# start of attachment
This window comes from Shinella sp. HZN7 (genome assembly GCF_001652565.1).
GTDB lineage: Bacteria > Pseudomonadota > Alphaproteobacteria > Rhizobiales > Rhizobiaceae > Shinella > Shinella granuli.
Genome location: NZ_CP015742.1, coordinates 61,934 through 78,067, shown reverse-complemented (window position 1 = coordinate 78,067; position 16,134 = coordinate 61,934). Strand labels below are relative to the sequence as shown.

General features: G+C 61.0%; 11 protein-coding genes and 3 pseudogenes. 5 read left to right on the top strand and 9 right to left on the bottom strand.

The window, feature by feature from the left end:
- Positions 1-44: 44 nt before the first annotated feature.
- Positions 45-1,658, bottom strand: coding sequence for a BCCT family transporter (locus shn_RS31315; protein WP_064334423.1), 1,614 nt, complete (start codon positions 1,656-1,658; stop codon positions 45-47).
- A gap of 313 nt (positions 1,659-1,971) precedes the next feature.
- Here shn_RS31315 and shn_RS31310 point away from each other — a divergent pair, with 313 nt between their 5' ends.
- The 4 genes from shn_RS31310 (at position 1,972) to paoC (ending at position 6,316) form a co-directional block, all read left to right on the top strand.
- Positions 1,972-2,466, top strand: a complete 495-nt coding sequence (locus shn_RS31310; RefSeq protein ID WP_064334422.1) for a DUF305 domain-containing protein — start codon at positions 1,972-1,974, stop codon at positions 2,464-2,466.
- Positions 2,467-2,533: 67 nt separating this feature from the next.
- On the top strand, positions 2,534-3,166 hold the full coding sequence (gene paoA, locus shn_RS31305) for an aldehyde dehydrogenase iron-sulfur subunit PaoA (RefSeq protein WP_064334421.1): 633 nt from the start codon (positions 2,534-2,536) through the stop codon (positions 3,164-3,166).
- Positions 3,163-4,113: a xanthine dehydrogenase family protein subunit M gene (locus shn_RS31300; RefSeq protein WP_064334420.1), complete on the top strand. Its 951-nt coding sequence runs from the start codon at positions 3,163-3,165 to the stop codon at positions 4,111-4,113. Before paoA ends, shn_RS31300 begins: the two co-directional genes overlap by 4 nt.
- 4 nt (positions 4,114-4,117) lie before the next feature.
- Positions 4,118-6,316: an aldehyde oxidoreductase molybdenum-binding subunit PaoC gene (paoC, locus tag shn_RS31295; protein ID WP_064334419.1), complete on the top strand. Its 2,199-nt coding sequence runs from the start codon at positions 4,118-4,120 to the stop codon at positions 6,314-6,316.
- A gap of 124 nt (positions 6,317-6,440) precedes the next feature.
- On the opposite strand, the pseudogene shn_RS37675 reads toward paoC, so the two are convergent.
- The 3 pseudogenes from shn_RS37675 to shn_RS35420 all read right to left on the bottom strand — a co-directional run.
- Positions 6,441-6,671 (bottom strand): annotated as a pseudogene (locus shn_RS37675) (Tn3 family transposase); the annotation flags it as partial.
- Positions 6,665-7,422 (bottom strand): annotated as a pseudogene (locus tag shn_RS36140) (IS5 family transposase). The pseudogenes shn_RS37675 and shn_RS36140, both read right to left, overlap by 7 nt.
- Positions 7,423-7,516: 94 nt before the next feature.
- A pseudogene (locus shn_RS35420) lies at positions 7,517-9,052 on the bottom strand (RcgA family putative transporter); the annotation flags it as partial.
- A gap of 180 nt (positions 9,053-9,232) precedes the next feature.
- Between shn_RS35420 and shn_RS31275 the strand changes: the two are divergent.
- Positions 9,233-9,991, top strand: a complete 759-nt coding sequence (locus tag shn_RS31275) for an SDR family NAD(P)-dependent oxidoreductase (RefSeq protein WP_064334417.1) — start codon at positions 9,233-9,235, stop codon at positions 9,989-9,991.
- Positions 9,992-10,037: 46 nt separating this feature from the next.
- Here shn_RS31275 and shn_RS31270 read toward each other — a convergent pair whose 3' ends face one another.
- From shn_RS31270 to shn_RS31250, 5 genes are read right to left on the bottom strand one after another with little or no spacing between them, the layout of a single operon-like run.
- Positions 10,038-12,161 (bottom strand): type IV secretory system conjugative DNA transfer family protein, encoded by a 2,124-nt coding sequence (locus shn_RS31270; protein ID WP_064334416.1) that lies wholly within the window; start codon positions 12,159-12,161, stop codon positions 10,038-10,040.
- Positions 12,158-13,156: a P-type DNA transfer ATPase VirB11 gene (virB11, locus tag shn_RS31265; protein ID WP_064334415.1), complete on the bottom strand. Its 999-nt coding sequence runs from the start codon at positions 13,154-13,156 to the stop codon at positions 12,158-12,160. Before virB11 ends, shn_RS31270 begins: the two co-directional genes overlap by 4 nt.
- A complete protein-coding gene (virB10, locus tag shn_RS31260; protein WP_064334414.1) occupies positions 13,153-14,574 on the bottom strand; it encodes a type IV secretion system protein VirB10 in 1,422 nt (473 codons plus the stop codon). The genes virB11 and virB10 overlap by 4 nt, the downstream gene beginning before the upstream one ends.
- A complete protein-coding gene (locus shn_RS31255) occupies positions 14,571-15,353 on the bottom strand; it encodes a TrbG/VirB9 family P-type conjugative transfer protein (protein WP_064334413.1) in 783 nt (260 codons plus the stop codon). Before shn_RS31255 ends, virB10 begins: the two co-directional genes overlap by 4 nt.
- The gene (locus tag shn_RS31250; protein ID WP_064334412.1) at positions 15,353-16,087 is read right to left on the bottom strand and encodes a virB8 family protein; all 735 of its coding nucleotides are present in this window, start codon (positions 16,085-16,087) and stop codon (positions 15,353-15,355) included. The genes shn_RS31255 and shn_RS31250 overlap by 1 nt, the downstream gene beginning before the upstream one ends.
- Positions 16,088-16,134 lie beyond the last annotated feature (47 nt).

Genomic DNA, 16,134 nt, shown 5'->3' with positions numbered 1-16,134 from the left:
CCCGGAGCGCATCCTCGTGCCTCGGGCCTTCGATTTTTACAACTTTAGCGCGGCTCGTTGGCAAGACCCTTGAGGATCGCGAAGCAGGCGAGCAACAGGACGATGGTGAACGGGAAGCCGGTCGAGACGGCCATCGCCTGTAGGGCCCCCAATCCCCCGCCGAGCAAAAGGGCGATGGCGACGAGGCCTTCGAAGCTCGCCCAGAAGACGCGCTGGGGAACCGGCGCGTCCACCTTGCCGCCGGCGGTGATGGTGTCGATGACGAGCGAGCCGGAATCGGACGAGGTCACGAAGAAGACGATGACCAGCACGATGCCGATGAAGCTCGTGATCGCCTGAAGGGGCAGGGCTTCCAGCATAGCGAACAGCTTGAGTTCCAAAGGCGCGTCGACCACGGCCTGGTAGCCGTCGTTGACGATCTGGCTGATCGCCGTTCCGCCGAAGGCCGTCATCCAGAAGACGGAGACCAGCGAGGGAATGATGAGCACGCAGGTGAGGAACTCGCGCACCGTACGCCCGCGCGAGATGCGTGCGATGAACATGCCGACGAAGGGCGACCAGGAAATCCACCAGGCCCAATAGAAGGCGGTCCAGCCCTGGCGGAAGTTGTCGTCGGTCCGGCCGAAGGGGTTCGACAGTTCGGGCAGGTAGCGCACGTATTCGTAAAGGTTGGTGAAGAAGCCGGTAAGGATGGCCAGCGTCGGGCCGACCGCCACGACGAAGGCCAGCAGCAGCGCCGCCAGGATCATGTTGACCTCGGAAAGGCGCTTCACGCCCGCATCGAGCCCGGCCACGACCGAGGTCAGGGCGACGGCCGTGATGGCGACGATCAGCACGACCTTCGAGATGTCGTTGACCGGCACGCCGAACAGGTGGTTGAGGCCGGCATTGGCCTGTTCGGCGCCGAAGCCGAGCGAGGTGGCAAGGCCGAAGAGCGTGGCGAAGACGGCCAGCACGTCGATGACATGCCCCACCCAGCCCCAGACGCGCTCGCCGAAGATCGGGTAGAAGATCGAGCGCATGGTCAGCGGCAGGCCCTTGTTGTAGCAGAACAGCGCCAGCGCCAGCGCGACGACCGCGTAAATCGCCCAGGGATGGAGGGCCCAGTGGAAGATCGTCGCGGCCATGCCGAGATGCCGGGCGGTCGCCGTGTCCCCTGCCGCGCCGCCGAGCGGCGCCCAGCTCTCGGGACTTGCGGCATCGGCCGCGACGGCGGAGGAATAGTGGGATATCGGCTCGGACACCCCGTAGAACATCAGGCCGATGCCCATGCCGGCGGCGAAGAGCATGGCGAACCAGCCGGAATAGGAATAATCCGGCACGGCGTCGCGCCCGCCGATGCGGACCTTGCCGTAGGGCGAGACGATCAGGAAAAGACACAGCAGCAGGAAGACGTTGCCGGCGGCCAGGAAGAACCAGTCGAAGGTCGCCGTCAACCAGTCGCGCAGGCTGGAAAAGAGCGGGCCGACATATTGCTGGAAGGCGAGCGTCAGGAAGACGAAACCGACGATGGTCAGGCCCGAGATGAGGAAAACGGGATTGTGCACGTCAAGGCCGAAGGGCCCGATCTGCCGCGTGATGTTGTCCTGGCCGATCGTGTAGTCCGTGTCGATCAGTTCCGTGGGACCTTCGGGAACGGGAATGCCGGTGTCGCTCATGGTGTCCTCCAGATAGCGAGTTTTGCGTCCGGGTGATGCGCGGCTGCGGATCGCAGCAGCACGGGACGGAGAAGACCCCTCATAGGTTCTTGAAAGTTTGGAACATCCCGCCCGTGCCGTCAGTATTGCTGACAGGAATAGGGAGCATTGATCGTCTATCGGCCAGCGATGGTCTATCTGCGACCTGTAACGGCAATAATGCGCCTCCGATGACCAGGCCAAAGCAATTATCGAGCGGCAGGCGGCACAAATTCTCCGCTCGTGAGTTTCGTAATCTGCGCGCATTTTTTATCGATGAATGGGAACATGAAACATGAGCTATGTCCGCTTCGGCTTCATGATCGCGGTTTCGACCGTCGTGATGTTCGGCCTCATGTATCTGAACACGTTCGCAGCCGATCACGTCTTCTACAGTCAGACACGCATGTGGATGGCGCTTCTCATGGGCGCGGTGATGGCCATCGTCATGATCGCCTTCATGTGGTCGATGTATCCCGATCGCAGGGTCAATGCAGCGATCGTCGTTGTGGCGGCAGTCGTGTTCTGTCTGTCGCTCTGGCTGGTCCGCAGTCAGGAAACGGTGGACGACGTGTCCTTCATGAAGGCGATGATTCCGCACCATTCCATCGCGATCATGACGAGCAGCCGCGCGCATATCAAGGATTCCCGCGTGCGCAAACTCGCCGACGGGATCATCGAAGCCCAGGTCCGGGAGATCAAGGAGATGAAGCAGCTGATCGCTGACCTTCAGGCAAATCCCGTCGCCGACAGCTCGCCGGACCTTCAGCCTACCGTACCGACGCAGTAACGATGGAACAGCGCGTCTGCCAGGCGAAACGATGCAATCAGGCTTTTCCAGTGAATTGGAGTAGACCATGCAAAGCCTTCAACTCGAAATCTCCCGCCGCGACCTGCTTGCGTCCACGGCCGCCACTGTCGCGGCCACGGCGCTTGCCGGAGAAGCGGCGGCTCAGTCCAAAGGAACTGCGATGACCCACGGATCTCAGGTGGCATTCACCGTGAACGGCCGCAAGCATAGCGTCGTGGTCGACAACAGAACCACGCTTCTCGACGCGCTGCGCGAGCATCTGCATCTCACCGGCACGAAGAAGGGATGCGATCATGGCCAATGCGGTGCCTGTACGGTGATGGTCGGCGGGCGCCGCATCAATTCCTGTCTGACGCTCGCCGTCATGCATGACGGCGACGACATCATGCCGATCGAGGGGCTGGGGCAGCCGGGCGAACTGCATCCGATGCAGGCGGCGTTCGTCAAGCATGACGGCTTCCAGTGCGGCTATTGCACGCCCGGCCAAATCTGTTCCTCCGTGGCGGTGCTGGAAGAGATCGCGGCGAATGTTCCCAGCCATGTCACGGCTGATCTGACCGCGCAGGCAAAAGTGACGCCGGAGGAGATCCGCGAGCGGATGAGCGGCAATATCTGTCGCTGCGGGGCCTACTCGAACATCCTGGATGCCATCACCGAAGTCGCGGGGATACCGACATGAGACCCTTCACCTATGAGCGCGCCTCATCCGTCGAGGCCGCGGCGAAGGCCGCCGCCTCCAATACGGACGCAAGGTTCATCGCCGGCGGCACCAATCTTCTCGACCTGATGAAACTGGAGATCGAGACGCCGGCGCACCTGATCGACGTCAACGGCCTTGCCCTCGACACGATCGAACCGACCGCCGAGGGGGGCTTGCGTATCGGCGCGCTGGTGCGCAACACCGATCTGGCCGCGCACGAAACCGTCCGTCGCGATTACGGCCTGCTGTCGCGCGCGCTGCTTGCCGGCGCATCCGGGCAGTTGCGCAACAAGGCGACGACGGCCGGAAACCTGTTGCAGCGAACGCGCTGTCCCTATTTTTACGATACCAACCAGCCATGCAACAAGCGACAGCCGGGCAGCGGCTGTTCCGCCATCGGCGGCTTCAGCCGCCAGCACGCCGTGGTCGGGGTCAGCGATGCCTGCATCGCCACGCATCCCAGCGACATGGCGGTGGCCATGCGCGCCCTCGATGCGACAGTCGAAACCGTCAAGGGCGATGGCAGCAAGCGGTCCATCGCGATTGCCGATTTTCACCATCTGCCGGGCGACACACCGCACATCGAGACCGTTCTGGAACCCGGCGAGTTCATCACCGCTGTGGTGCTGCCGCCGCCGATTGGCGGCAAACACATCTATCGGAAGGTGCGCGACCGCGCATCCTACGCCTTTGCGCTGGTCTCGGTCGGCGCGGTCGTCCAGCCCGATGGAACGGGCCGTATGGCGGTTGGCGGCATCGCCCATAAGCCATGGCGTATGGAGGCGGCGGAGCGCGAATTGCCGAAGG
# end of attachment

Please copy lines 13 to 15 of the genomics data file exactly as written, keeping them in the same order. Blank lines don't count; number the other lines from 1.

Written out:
- On the top strand, positions 2,534-3,166 hold the full coding sequence (gene paoA, locus shn_RS31305) for an aldehyde dehydrogenase iron-sulfur subunit PaoA (RefSeq protein WP_064334421.1): 633 nt from the start codon (positions 2,534-2,536) through the stop codon (positions 3,164-3,166).
- Positions 3,163-4,113: a xanthine dehydrogenase family protein subunit M gene (locus shn_RS31300; RefSeq protein WP_064334420.1), complete on the top strand. Its 951-nt coding sequence runs from the start codon at positions 3,163-3,165 to the stop codon at positions 4,111-4,113. Before paoA ends, shn_RS31300 begins: the two co-directional genes overlap by 4 nt.
- 4 nt (positions 4,114-4,117) lie before the next feature.